Puff’s Journey

Puff3Puff, an Australian Shepherd puppy, was brought to the Cedar Bend Humane Society when he was only a few months old. He was believed to be blind and deaf, and his breeders didn’t know what to do with him.  They expected him to be euthanized.

We immediately saw Puff as more than just a “burden” and wanted to fight to find this little guy the home and family he deserved.  We began looking high and low for rescues, both locally and nationally, that specialized in training dogs like Puff to be adopted.

Training any puppy can be challenging, but when you can’t rely on not one, but two very valuable senses, new challenges arise.  It takes a group of specialized trainers to communicate effectively with blind and deaf dogs, to ensure that they get the help they need, and can eventually become candidates for adoption.

The photographer who took Puff’s photos, shared his story with her friends at Paws & Whiskers Photography.  Puff’s story received over 1,300 shares and reached over 62,000 people online.  CBHS was flooded with inquiries from individuals, families, and rescues ready and willing to open their hearts and homes to Puff.

Upon careful consideration and research, Green Dogs Unleashed, out of Troy, VA was selected as the right rescue for Puff.  They assembled a transport team, and Puff left Cedar Bend on December 26th, 2015 to head south.

We are thrilled to report that Puff has arrived safe and sound in VA, and is in great hands with a great rescue.

We will be sure to share any updates we receive on Puff’s training and progress.  Thank you so much to everyone who supported Puff and his journey–you made a real difference in the life of a dog who would have otherwise been forgotten.

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Volunteer V.I.P.’s – Dallas & Shannon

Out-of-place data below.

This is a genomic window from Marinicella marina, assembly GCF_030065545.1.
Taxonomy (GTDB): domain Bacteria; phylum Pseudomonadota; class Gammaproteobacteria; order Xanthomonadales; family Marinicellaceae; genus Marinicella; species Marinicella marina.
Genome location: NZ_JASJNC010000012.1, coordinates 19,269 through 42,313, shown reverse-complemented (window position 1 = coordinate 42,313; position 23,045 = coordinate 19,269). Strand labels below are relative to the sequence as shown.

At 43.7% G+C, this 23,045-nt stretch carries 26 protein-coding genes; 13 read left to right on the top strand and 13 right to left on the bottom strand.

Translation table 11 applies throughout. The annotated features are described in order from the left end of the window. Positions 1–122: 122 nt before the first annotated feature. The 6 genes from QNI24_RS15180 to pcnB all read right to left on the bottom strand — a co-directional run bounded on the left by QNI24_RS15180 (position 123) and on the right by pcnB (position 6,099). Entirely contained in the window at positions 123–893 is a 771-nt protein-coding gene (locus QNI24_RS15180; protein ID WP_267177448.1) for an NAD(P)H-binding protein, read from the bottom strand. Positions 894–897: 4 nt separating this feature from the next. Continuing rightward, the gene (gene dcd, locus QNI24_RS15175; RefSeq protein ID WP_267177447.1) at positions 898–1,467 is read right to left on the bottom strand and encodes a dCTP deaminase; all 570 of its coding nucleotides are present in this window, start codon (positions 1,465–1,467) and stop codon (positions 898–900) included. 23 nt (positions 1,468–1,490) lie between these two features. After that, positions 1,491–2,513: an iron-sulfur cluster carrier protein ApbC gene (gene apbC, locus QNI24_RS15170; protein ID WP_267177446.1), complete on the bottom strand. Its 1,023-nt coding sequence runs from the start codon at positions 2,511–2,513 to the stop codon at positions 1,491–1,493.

Each month, the Cedar Bend Humane Society will feature a “Volunteer V.I.P.” who has gone above and beyond to devote their time and effort to making CBHS great.

This month, we’re featuring Dallas & Shannon, both Seniors at Columbus High School in Waterloo.  They have been volunteering for CBHS since September.  Here’s their story.

VolunteerVIP

Shannon, Dallas, & Pepper

 

What attracted to you the CBHS Volunteer Program?

D: A service class for school – but we’d always wanted to volunteer here.

S: Seeing all the dogs.  I have 2 dogs at home, and just love spending time with animals.

What kinds of things do you do as a CBHS Volunteer?

D/S: Walk & bathe dogs, socialize cats, help clean the kennels, and help with events.  (Dallas & Shannon helped at our Annual Gala in November.)

What is your favorite part about volunteering at CBHS?

D: Watching the dogs and cats go to their new homes

S: Bonding with the animals–seeing what they’re like outside of their kennels.

Do you have a favorite animal at CBHS?

S: Flint (a Shepherd/Bull Terrier mix) was my favorite.  He was sweet, and he just got adopted! It was so interesting to see how differently he behaved outside his kennel.  He was so much more interested in you, and everything around him.

D: I liked Nyla (American Bulldog mix). She’s been adopted too. I liked how personal she could be.  She genuinely wanted your attention, and appreciated it.

What surprised you most about volunteering at CBHS?

D: The different reasons for animals ending up at CBHS – they come from so many backgrounds. And it’s always surprising to see the difference in how dogs act in their kennel as opposed to outside.  Sometimes they’re completely different dogs.

What advice would you offer anyone looking to volunteer at CBHS?

D: Try to understand what the dog’s situation was before it came to the shelter, and be compassionate of that.

S: And hold on tight when you’re walking dogs–some are much stronger than you are!  And patience is important too.

Do you have a favorite story from a time you were volunteering?